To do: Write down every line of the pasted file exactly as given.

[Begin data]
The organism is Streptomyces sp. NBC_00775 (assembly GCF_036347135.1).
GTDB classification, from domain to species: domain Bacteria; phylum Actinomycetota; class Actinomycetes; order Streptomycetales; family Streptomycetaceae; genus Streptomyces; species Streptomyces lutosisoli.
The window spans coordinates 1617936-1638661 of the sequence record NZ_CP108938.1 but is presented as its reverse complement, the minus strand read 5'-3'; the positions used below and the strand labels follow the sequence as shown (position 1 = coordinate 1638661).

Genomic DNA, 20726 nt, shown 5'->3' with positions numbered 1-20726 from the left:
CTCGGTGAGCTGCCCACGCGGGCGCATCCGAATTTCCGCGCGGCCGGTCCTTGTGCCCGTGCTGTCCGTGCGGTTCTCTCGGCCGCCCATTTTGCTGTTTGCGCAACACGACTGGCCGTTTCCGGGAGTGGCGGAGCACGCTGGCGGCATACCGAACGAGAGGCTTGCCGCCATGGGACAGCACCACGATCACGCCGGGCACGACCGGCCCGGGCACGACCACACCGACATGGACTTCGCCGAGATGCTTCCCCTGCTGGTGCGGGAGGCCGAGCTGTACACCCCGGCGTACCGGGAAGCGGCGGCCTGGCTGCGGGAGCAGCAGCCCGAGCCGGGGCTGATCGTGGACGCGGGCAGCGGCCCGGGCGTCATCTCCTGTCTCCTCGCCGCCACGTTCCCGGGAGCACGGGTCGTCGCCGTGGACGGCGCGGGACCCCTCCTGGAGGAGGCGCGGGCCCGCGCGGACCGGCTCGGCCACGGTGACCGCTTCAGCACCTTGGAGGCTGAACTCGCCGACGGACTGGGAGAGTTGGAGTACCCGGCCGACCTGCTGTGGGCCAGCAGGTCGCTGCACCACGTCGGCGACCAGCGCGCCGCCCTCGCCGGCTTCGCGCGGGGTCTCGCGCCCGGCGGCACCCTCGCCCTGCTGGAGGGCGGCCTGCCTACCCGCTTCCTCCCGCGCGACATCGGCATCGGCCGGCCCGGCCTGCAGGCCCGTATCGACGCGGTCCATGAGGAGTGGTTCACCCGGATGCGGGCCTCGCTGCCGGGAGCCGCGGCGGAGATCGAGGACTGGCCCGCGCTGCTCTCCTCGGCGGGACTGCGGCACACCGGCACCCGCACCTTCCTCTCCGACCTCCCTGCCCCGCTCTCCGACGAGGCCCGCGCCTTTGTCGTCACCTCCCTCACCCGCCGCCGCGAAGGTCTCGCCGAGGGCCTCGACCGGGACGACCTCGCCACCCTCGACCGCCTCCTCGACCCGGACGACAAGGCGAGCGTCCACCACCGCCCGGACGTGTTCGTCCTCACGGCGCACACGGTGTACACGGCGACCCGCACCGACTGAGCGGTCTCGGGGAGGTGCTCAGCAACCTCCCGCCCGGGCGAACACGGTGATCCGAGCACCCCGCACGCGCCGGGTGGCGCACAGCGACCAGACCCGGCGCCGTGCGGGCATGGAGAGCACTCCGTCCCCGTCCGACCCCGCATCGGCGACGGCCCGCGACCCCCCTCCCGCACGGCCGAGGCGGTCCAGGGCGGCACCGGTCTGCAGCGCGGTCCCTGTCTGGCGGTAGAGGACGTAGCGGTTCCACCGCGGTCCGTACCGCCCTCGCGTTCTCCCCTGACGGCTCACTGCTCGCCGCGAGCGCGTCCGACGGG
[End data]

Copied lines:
The organism is Streptomyces sp. NBC_00775 (assembly GCF_036347135.1).
GTDB classification, from domain to species: domain Bacteria; phylum Actinomycetota; class Actinomycetes; order Streptomycetales; family Streptomycetaceae; genus Streptomyces; species Streptomyces lutosisoli.
The window spans coordinates 1617936-1638661 of the sequence record NZ_CP108938.1 but is presented as its reverse complement, the minus strand read 5'-3'; the positions used below and the strand labels follow the sequence as shown (position 1 = coordinate 1638661).

Genomic DNA, 20726 nt, shown 5'->3' with positions numbered 1-20726 from the left:
CTCGGTGAGCTGCCCACGCGGGCGCATCCGAATTTCCGCGCGGCCGGTCCTTGTGCCCGTGCTGTCCGTGCGGTTCTCTCGGCCGCCCATTTTGCTGTTTGCGCAACACGACTGGCCGTTTCCGGGAGTGGCGGAGCACGCTGGCGGCATACCGAACGAGAGGCTTGCCGCCATGGGACAGCACCACGATCACGCCGGGCACGACCGGCCCGGGCACGACCACACCGACATGGACTTCGCCGAGATGCTTCCCCTGCTGGTGCGGGAGGCCGAGCTGTACACCCCGGCGTACCGGGAAGCGGCGGCCTGGCTGCGGGAGCAGCAGCCCGAGCCGGGGCTGATCGTGGACGCGGGCAGCGGCCCGGGCGTCATCTCCTGTCTCCTCGCCGCCACGTTCCCGGGAGCACGGGTCGTCGCCGTGGACGGCGCGGGACCCCTCCTGGAGGAGGCGCGGGCCCGCGCGGACCGGCTCGGCCACGGTGACCGCTTCAGCACCTTGGAGGCTGAACTCGCCGACGGACTGGGAGAGTTGGAGTACCCGGCCGACCTGCTGTGGGCCAGCAGGTCGCTGCACCACGTCGGCGACCAGCGCGCCGCCCTCGCCGGCTTCGCGCGGGGTCTCGCGCCCGGCGGCACCCTCGCCCTGCTGGAGGGCGGCCTGCCTACCCGCTTCCTCCCGCGCGACATCGGCATCGGCCGGCCCGGCCTGCAGGCCCGTATCGACGCGGTCCATGAGGAGTGGTTCACCCGGATGCGGGCCTCGCTGCCGGGAGCCGCGGCGGAGATCGAGGACTGGCCCGCGCTGCTCTCCTCGGCGGGACTGCGGCACACCGGCACCCGCACCTTCCTCTCCGACCTCCCTGCCCCGCTCTCCGACGAGGCCCGCGCCTTTGTCGTCACCTCCCTCACCCGCCGCCGCGAAGGTCTCGCCGAGGGCCTCGACCGGGACGACCTCGCCACCCTCGACCGCCTCCTCGACCCGGACGACAAGGCGAGCGTCCACCACCGCCCGGACGTGTTCGTCCTCACGGCGCACACGGTGTACACGGCGACCCGCACCGACTGAGCGGTCTCGGGGAGGTGCTCAGCAACCTCCCGCCCGGGCGAACACGGTGATCCGAGCACCCCGCACGCGCCGGGTGGCGCACAGCGACCAGACCCGGCGCCGTGCGGGCATGGAGAGCACTCCGTCCCCGTCCGACCCCGCATCGGCGACGGCCCGCGACCCCCCTCCCGCACGGCCGAGGCGGTCCAGGGCGGCACCGGTCTGCAGCGCGGTCCCTGTCTGGCGGTAGAGGACGTAGCGGTTCCACCGCGGTCCGTACCGCCCTCGCGTTCTCCCCTGACGGCTCACTGCTCGCCGCGAGCGCGTCCGACGGG